Hall of Fame voters, most of whom don't understand the nuances of line play, often use Pro Bowl selections to help guide their votes at these positions. That has to stop. The selections are almost totally unreliable.

That said, there are no dominant offensive tackles in the game right now, and there's no one I'm crazy about at this position. Long and Thomas and Ferguson and Gross, I believe, are all bad picks, but not crazy picks. Peters is not as dominant as he was in Buffalo, and Johnson is more solid than elite. Jeff Backus (DET) had a nice season, Michael Roos (TEN) played at a very high level sometimes, and the Patriots' bookends, Matt Light (NE) and Sebastian Vollmer (NE), are certainly part of that team's success.

Defensive Tackle: Ndamukong Suh (DET), B.J. Raji (GB)
Last Year: Darnell Dockett (ARI), Jay Ratliff (DAL)

I didn't want to choose Suh. I've already railed against high draft picks whose reputations earn them more than their play. Suh was one of the most celebrated defense players in NCAA history and the second pick in the 2010 draft. We expected great things from him, we've been looking for an excuse to anoint him, just like with Sam Bradford on offense. But Suh has backed up the hype. He closed out his rookie year with 66 tackles, 10 sacks, 3 pass deflections, an interception, a forced fumble, and a touchdown on a fumble return. That's a phenomenal season. The last DT with 10 sacks in a season was Warren Sapp.

The youth movement isn't intentional, but my interior linemen this year are a rookie, Suh, and a sophomore, the 24-year-old Raji. Like Suh, Raji has good numbers, including 6.5 sacks, a terrific number for a nose tackle. More than that, though, he's incredibly disruptive. It's a quality shared by Vince Wilfork (NE). His only two sacks this season came in the finale, but you can't judge a DT by lack of numbers. Wilfork is an impact player, probably the most important person on New England's defense.

Haloti Ngata (BAL) and Wilfork have been at or near the top for years, and you wouldn't go wrong with either of them. But two other guys caught my attention this season. One was Jonathan Babineaux (ATL), who commanded attention from opposing linemen, created opportunities for his teammates, a huge presence on the league's 5th-best scoring defense. Everyone talks about Richard Seymour (OAK), but when I watched the Raiders, Tommy Kelly (OAK) was the guy who struck me. Kelly made more solo tackles, more assists, and more sacks than Seymour. I'm sure Seymour, a three-time Super Bowl champion and probably a future HOFer, brings some qualities to the team that don't show up on a stat sheet and aren't obvious during the game, but Kelly had more impact on the field. Other than Suh, Kelly had the most sacks (7) of any interior lineman this season.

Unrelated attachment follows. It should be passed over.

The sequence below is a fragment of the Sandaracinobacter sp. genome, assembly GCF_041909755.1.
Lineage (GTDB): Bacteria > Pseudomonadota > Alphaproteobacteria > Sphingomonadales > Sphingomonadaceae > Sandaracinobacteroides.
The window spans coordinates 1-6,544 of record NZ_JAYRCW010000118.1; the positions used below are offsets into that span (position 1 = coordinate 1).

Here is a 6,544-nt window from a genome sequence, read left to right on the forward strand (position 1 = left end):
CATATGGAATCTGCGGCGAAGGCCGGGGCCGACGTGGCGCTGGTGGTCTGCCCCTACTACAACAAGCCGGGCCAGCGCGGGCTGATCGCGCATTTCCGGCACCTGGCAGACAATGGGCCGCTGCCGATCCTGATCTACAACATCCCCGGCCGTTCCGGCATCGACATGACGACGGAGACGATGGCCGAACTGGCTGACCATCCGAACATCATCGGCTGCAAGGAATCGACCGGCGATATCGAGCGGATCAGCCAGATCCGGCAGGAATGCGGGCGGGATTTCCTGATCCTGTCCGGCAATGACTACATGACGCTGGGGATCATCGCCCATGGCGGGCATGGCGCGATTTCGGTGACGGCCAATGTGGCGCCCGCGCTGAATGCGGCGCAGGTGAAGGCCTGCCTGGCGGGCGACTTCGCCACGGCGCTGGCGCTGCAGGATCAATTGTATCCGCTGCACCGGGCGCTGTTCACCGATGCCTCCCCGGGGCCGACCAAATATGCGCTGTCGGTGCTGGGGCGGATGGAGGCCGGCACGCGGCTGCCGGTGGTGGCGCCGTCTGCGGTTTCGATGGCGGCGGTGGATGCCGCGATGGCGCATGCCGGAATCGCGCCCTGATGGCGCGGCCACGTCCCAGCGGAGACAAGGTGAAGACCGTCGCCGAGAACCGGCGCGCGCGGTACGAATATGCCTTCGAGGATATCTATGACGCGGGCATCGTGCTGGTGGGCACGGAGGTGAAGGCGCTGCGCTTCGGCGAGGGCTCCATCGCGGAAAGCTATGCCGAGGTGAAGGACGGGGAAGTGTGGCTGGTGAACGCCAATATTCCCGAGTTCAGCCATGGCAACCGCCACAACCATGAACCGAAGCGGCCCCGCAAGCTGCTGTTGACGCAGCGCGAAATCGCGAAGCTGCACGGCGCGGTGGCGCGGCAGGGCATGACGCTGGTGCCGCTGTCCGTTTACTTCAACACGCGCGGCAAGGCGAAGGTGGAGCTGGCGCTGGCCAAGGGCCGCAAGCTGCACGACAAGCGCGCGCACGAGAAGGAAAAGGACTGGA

Top 10 of '10: Suh, Raji, Wilfork, Ngata, Babineaux, Kelly, Brett Keisel (PIT), Fred Robbins (STL), Kevin Williams (MIN), Sione Pouha (NYJ).

The league lists both Wilfork and Ngata as defensive ends — even though both regularly line up at nose tackle — so let's just be clear that Defensive Tackle really means Interior Defensive Line.

Defensive End: Julius Peppers (CHI), Jared Allen (MIN)
Last Year: Jared Allen (MIN), Julius Peppers (CAR)

In 2009, the Bears had a below-average defense, ranked 21st in points allowed. This season, the defense was top-10, actually fourth in points allowed. Part of that is the return of Brian Urlacher, some of it may be general improvement, and a lot of it is Peppers. He got 8 sacks, which is good but not exceptional. However, Peppers also deflected 9 passes, with 2 interceptions and 3 forced fumbles, and he created opportunities for Israel Idonije (CHI), who had a breakout season (8 sacks, 3 FF). Allen got off to a slow start this season, but he finished with 11 sacks, 6 pass deflections, 2 interceptions, and a touchdown. He's also one of the best DEs in the league at playing the run, maybe the best.